We propose to conduct under randomized double-blind conditions the first controlled study on the pharmacologic treatment of non-bipolar Psychotic Major Depression (PMD) in geriatric patients. PMD is a significant problem in late-life: About one third of elderly depressives requiring hospitalization present with PMD, often associated with significant but reversible cognitive impairment. Many of these patients are treated with ECT. Randomized double-blind studies have demonstrated that the response of younger PMD patients to either amoxapine (AMO) or a combination of amitriptyline plus perphenazine (PRZ) is excellent, alleviating the need for ECT in most. However, these results have not been replicated in, and cannot be extrapolated to, older PMD patients. In the absence of both controlled data and clinical consensus on the pharmacologic treatment of PMD in late life, we propose to study the effectiveness and safety of three treatments: (1) nortriptyline alone (NTP); (2) a combination of NTP plus PRZ; or (3) AMO alone. Over 5 years, 150 non-bipolar inpatients, age 60 and over, presenting with either a first or a recurrent episode of major depression with psychotic features (DSM- III-R) will be randomized under double-blind conditions to one of these three treatments. The efficacy and toxicity of these three treatments will be compared over 5 weeks of inpatient treatment followed by 3 weeks of outpatient treatment. Using methods for the analysis of both contingency tables and longitudinal categorical ordinal data, as well as repeated measures analysis for continuous data, we will address three questions: (i) To what extent does non-bipolar PMD respond to pharmacotherapy in late-life? (ii) Is the symptomatologic improvement different among the three treatment groups? (iii) Are the adverse effects different among the three treatment groups? We hypothesize that the response to either NTP+PRZ or AMO will be substantial and significantly higher than to NTP alone. Treatment toxicity -- in particular extrapyramidal symptoms and tardive dyskinesia -- will be most severe with NTP+PRZ, least severe with NTP, and intermediate with AMO. Confirmation of these hypotheses would be of immediate and significant benefit to a large number of severely but reversibly impaired elderly.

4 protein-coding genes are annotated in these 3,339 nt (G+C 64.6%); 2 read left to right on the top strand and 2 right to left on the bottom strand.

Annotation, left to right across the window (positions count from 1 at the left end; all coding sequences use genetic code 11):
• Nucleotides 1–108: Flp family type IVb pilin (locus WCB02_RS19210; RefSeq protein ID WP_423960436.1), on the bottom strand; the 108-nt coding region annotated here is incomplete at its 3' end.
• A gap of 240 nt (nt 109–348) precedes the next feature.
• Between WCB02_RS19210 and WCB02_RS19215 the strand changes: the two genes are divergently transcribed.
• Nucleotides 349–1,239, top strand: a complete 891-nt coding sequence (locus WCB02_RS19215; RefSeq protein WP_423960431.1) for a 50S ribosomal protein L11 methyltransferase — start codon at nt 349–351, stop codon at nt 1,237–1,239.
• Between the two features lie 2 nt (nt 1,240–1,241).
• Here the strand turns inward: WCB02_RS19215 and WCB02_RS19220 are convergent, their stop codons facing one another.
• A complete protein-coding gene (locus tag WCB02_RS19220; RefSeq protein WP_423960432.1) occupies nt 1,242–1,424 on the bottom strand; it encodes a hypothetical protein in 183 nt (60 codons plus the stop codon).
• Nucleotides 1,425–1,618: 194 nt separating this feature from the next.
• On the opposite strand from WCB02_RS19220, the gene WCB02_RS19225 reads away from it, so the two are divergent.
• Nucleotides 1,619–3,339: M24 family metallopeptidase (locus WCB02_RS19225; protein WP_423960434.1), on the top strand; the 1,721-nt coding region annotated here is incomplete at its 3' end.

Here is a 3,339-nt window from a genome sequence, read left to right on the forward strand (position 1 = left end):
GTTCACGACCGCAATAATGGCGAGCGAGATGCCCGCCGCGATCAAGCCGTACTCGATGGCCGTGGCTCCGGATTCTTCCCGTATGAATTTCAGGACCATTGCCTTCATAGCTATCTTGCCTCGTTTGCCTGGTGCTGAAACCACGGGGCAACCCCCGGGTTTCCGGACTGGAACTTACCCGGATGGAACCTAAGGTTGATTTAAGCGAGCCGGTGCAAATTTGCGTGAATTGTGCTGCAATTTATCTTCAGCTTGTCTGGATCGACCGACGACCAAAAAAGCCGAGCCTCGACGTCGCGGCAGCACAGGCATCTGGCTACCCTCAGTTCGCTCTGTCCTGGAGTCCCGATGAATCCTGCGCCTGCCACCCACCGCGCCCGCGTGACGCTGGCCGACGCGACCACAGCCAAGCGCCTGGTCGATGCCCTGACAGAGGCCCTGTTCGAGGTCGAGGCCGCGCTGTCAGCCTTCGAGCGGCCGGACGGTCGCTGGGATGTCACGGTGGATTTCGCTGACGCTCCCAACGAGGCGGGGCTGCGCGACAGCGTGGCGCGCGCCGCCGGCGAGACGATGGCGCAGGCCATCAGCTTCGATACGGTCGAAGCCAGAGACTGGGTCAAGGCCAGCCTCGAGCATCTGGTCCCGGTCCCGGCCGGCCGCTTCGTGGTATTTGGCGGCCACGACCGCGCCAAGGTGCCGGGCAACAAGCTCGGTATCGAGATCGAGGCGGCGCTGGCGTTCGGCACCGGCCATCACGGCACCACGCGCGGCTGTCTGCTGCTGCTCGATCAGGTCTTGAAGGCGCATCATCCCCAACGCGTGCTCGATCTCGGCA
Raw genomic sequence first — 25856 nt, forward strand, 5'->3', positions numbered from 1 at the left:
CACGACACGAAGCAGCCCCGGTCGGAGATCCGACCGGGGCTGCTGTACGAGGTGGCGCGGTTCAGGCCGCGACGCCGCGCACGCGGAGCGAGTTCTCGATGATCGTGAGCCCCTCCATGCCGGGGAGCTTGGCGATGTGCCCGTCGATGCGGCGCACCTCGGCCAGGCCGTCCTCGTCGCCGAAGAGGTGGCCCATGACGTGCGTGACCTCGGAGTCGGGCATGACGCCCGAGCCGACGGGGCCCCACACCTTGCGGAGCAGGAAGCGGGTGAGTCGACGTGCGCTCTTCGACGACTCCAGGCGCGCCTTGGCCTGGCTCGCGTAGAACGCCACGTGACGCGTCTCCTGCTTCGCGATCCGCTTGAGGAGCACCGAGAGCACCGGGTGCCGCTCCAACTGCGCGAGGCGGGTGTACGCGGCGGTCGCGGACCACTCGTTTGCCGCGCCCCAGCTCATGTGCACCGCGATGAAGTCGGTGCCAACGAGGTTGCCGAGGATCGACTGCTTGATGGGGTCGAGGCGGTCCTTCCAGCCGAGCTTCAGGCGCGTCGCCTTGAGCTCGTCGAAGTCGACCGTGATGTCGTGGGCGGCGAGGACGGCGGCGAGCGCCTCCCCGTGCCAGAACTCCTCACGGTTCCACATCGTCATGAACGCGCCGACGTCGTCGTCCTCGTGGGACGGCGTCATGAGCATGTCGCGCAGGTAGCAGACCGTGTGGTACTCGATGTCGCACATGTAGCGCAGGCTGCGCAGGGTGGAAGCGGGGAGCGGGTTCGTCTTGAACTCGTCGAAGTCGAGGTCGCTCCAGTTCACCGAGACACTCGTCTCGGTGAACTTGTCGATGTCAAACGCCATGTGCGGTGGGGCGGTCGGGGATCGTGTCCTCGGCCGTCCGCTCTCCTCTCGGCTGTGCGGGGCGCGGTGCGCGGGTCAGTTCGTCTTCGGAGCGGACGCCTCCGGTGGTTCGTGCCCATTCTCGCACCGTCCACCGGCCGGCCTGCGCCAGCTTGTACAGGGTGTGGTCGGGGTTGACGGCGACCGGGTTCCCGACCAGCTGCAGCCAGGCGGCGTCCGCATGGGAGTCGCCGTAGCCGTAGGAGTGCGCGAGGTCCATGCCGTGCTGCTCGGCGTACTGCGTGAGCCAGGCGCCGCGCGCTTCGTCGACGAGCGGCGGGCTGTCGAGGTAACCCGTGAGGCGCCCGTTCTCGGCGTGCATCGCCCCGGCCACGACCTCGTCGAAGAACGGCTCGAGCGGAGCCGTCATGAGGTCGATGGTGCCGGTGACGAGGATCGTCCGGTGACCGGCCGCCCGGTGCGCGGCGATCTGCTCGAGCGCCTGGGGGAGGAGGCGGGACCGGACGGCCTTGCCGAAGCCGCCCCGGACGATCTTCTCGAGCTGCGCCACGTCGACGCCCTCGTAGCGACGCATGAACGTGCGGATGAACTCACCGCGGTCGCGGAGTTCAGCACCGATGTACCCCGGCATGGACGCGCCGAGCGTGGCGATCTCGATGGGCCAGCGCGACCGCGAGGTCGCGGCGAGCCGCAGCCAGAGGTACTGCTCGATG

National Institute of Health (NIH)
National Institute of Mental Health (NIMH)
First Independent Research Support & Transition (FIRST) Awards (R29)
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Mental Disorders of Aging Review Committee (MDA)
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University of Pittsburgh
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Mulsant, B H; Ganguli, M; Seaberg, E C (1997) The relationship between self-rated health and depressive symptoms in an epidemiological sample of community-dwelling older adults. J Am Geriatr Soc 45:954-8
Rosen, J; Sweet, R A; Mulsant, B H et al. (1994) The Delirium Rating Scale in a psychogeriatric inpatient setting. J Neuropsychiatry Clin Neurosci 6:30-5
Zubenko, G S; Mulsant, B H; Rifai, A H et al. (1994) Impact of acute psychiatric inpatient treatment on major depression in late life and prediction of response. Am J Psychiatry 151:987-94
Fabrega Jr, H; Mulsant, B M; Rifai, A H et al. (1994) Ethnicity and psychopathology in an aging hospital-based population. A comparison of African-American and Anglo-European patients. J Nerv Ment Dis 182:136-44
Kunik, M E; Mulsant, B H; Rifai, A H et al. (1994) Diagnostic rate of comorbid personality disorder in elderly psychiatric inpatients. Am J Psychiatry 151:603-5
Druckenbrod, R; Mulsant, B H (1994) Fluoxetine-induced syndrome of inappropriate antidiuretic hormone secretion: a geriatric case report and a review of the literature. J Geriatr Psychiatry Neurol 7:254-6
Mulsant, B H; Stergiou, A; Keshavan, M S et al. (1993) Schizophrenia in late life: elderly patients admitted to an acute care psychiatric hospital. Schizophr Bull 19:709-21